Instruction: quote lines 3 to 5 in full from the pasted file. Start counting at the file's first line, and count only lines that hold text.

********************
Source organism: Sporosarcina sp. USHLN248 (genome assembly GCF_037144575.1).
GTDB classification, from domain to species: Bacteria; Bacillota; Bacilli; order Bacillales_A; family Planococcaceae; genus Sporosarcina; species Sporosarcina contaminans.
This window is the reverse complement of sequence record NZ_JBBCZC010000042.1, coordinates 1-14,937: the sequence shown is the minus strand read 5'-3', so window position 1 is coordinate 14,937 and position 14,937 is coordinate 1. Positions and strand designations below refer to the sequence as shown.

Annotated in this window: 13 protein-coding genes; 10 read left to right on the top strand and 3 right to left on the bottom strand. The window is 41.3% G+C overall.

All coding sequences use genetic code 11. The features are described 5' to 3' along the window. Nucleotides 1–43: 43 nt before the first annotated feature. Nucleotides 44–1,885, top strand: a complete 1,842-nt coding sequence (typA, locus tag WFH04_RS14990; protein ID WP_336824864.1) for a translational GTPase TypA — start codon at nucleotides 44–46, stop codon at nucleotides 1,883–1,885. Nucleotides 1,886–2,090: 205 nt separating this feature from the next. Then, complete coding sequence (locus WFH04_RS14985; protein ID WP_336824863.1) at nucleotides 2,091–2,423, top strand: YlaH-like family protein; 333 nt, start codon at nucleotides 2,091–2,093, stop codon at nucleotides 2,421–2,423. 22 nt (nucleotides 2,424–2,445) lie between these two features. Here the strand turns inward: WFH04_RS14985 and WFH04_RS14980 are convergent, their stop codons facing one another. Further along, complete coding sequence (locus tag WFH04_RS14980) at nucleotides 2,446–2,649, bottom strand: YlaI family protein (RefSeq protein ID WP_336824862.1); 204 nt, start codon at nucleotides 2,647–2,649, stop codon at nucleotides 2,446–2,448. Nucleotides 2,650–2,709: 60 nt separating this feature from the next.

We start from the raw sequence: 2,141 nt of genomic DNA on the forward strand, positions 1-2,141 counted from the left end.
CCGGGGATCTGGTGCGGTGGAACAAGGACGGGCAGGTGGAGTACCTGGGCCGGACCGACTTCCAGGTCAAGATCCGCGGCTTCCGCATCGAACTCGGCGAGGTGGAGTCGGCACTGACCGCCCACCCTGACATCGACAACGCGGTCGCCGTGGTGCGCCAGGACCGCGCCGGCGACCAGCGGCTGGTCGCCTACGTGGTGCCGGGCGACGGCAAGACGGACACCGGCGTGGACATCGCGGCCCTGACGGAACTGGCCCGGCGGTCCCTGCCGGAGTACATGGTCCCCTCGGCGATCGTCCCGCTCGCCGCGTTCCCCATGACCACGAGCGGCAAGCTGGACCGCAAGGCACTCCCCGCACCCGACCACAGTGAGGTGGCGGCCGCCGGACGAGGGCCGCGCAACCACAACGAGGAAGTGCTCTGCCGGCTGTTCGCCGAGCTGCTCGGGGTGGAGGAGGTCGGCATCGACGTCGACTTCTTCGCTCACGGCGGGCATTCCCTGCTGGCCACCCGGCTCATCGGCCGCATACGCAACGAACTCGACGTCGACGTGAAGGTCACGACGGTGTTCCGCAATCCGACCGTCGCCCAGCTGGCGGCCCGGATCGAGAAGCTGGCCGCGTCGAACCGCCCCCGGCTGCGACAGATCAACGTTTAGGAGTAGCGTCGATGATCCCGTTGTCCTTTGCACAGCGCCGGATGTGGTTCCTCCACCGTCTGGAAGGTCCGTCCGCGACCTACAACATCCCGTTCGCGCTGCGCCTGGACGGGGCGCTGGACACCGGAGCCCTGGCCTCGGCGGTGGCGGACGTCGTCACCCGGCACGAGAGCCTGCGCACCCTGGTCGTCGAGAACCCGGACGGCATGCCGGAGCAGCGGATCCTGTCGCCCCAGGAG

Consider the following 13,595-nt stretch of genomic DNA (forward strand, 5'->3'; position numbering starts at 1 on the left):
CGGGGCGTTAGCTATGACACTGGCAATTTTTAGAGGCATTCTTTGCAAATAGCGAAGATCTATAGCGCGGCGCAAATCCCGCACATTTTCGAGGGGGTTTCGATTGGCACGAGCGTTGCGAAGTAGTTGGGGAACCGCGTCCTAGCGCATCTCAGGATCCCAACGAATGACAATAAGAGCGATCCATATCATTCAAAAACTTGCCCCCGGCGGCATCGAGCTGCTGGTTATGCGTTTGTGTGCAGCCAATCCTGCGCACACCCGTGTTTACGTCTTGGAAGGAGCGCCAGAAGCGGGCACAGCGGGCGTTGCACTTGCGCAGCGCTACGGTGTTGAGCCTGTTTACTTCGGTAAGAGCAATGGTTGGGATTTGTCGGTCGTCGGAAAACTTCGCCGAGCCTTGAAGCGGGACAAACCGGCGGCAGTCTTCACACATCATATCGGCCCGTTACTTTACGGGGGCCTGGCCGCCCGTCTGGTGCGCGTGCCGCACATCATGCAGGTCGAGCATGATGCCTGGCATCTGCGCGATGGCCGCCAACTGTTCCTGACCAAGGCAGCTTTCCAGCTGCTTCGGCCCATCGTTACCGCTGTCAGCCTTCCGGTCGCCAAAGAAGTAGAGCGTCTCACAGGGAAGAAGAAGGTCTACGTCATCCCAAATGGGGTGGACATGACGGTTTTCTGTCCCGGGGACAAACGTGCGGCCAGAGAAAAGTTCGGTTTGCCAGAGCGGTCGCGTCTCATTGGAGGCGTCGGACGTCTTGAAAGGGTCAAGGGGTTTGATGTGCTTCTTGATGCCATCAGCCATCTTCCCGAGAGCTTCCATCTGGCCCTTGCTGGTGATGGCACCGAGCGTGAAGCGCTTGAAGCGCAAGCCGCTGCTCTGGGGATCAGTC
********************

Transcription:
This window is the reverse complement of sequence record NZ_JBBCZC010000042.1, coordinates 1-14,937: the sequence shown is the minus strand read 5'-3', so window position 1 is coordinate 14,937 and position 14,937 is coordinate 1. Positions and strand designations below refer to the sequence as shown.

Annotated in this window: 13 protein-coding genes; 10 read left to right on the top strand and 3 right to left on the bottom strand. The window is 41.3% G+C overall.

All coding sequences use genetic code 11. The features are described 5' to 3' along the window. Nucleotides 1–43: 43 nt before the first annotated feature. Nucleotides 44–1,885, top strand: a complete 1,842-nt coding sequence (typA, locus tag WFH04_RS14990; protein ID WP_336824864.1) for a translational GTPase TypA — start codon at nucleotides 44–46, stop codon at nucleotides 1,883–1,885. Nucleotides 1,886–2,090: 205 nt separating this feature from the next. Then, complete coding sequence (locus WFH04_RS14985; protein ID WP_336824863.1) at nucleotides 2,091–2,423, top strand: YlaH-like family protein; 333 nt, start codon at nucleotides 2,091–2,093, stop codon at nucleotides 2,421–2,423. 22 nt (nucleotides 2,424–2,445) lie between these two features. Here the strand turns inward: WFH04_RS14985 and WFH04_RS14980 are convergent, their stop codons facing one another. Further along, complete coding sequence (locus tag WFH04_RS14980) at nucleotides 2,446–2,649, bottom strand: YlaI family protein (RefSeq protein ID WP_336824862.1); 204 nt, start codon at nucleotides 2,647–2,649, stop codon at nucleotides 2,446–2,448. Nucleotides 2,650–2,709: 60 nt separating this feature from the next.